WEST PALM BEACH, Fla. — With the start of another hurricane season, Florida Power & Light is using advanced technologies to help bring the power back on faster after a storm strikes.
FPL said substations like the Dreher Park location are fitted with the latest technology that may shorten or even prevent power outages from happening.
"We want to restore power safely and as quickly as possible," FPL spokesman Bill Orlove said.
By using the latest technologies, including rovers and drones, to help monitor and troubleshoot the grid if a problem occurs.
"It's a completely autonomous rover that allows us to do inspections from anywhere," Kyle Bush, lead project manager for FPL's Power Delivery Division, said.
"It gives us eyes and ears into this substation so we can see what is going on, and it actually has devices that pick up information that the human eye can't see," Orlove added.
With just a laptop and a remote connection, Bush said, the rover can be used anywhere.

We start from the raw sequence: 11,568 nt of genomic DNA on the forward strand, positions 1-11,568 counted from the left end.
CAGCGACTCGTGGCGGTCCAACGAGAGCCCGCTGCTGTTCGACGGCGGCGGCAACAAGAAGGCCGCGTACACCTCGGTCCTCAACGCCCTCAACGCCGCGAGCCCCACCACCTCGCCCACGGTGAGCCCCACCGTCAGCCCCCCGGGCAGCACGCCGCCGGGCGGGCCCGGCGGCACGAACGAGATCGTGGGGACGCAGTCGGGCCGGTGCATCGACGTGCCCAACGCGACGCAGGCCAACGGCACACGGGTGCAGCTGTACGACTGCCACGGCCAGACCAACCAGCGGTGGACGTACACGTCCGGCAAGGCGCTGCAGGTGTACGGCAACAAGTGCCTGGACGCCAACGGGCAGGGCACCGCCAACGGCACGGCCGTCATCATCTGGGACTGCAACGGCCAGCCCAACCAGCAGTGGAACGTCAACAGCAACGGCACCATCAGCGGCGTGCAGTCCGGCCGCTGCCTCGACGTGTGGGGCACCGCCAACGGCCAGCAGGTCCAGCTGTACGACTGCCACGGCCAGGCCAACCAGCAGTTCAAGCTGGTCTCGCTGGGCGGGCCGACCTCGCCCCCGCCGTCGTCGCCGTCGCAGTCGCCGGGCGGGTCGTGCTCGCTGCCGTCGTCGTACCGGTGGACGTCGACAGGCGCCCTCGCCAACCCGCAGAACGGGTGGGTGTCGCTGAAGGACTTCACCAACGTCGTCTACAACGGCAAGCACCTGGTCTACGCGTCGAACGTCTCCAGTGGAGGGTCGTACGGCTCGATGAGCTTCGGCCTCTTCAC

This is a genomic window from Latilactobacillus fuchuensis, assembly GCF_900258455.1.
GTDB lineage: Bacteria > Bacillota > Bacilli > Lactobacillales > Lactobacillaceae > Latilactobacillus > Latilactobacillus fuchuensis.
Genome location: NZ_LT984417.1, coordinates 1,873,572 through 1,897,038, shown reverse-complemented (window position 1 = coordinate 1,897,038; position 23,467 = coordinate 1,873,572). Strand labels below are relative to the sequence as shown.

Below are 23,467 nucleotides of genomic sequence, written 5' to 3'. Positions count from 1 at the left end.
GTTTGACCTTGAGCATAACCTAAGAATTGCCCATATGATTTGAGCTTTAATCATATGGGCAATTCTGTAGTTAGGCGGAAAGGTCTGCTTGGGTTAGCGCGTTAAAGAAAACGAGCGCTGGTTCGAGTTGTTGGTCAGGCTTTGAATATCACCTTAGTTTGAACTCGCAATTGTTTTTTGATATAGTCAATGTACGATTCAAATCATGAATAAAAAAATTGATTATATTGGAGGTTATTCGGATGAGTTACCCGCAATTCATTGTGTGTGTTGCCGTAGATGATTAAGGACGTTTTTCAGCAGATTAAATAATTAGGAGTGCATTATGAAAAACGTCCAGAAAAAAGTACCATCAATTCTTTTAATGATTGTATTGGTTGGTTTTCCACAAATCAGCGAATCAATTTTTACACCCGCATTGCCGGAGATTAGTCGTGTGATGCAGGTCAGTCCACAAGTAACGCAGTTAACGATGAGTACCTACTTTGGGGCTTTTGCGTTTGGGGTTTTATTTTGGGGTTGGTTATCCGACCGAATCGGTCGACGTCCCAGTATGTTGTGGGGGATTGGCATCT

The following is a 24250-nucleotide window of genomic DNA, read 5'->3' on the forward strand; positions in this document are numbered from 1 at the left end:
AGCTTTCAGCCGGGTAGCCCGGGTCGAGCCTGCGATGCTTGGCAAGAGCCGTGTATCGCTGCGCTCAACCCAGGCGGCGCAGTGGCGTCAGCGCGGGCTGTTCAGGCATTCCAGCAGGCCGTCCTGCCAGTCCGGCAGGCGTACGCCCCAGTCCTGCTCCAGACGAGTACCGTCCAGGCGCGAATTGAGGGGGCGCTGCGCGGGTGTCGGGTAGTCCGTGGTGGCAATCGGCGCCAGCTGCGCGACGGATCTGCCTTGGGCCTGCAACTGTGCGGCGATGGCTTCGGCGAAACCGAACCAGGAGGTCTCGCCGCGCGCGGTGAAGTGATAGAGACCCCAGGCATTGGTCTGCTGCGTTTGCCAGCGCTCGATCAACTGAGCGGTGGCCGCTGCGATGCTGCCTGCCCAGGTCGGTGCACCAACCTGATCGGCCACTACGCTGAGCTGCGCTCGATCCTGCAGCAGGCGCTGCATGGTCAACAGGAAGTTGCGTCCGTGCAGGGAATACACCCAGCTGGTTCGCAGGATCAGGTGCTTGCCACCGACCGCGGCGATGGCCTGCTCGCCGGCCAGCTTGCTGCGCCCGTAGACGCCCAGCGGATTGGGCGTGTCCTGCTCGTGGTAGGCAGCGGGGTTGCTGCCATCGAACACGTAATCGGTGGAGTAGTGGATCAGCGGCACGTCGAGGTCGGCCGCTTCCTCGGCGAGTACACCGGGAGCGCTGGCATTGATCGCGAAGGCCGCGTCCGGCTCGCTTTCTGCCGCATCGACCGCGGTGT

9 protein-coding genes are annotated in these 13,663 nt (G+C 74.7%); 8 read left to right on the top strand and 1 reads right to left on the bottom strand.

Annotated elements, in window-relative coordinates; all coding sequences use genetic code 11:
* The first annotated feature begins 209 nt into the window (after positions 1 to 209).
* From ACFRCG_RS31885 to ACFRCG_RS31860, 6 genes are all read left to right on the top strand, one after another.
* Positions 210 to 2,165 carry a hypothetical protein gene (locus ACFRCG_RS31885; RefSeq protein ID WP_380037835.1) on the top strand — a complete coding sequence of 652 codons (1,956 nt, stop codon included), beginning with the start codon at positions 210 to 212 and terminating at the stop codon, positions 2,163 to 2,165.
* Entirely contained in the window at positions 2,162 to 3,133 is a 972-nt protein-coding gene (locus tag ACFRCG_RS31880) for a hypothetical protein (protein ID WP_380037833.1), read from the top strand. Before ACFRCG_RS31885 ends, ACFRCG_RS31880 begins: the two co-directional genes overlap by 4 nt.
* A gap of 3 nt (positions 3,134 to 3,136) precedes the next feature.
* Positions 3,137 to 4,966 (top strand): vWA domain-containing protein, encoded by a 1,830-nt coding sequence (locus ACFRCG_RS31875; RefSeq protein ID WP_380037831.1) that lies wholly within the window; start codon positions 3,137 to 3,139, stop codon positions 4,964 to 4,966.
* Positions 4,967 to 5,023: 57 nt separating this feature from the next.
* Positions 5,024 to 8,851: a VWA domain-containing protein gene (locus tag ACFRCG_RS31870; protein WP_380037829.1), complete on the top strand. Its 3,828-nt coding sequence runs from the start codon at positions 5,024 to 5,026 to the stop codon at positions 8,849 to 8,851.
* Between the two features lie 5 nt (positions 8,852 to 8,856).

"One of the great things that the rover has that a human can't is it's already here," Bush said. "During a storm, there can be a tree down. We may not have access to the facility. So we can actually control this and drive it around look for any obstacles, any situations that could be affecting the customers."
The company said it is building a stronger, storm-resilient and smarter grid using smart-grid technology.
"We've installed tens of thousands of devices on the grid that help us prevent outages from occurring or can shorten the duration of an outage," Orlove said.
Another enables linemen and other personnel to see a live view of the grid right in the palm of their hands.
"They can see whether customers have their lights on and they can check or ping and communicate with the meters," Orlove said. "So after a storm, they can make sure that everyone's lights are back on."
It's a proven system that Orlove said has already been tested.
"During Hurricane Irma, these devices actually prevented 546,000 outages from occurring, and that's without even having our trucks or our men and women out in the field," Orlove said.